"The Wearing of Attributions": A Guideline for Therapists to Discover Who They Have Come to Be for their Patients
THIS PRINCIPLE OF TECHNIQUE CRYSTALLIZED for me when I found myself repeatedly telling therapists whom I supervised, "You are searching for the patient's latent message to discover the transference, the who that the patient unconsciously and consciously regards you to be. All the while you ignore or fail to utilize the opportunity available to you through the patient's overt or implied attributions about you. You should 'wear these attributions.'" From infancy on, humans follow a particular pattern in giving meaning to relationships. Infants detect salient features of emotion stirring interactional sequences and develop categories for similar repeated events such as feedings or "conversational" playing. As attachment research attests, by one year of age infants distinguish between a familiar caregiver and a stranger and have a clear category of expectations of how their caregiver is likely to respond to their entreaties and distress. Once they enter the realm of symbolic processing, toddlers draw inferences from their intersubjective experiences. Parents have long held a view of who their baby is to them: a very special little girl just like her mother, or a burdensome, demanding whiner. Now child and parents use their experiences with one another to create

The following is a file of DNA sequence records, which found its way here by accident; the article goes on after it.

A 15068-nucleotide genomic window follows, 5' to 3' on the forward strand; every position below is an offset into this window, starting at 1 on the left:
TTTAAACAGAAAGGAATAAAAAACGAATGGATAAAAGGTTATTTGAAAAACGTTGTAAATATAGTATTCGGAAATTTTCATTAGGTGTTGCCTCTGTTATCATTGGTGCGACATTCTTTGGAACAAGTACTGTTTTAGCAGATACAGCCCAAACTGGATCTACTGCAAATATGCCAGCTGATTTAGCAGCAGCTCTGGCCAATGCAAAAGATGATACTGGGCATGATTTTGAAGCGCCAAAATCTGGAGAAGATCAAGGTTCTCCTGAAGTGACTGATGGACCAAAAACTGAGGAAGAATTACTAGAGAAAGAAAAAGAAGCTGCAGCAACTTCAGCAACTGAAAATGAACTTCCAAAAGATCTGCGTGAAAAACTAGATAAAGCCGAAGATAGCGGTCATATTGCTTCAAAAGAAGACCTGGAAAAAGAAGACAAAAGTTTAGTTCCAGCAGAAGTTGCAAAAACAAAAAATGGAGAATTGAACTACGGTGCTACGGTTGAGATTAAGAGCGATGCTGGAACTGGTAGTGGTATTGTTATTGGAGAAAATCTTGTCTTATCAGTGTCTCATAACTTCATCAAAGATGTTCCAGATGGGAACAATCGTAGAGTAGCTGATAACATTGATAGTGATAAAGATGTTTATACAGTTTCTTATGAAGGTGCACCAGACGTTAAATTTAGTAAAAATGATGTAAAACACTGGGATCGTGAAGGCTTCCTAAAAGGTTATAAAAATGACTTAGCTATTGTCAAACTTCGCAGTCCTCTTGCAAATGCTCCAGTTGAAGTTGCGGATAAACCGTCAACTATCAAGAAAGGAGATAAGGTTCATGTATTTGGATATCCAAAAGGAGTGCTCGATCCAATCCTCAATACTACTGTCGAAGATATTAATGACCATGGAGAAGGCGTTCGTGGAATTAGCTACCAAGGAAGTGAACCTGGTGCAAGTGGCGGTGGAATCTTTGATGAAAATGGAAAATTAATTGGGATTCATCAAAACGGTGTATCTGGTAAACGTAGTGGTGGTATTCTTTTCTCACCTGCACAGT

identities that typify their lives together. Each person uses the mirroring they receive from the other to stabilize their identity and to regulate their interactions. This process of finding oneself in the mind of the other becomes a central feature of exploratory therapies. I have called the guideline that facilitates therapists locating and accepting who they have come to be in the minds of their patients the "wearing of attributions."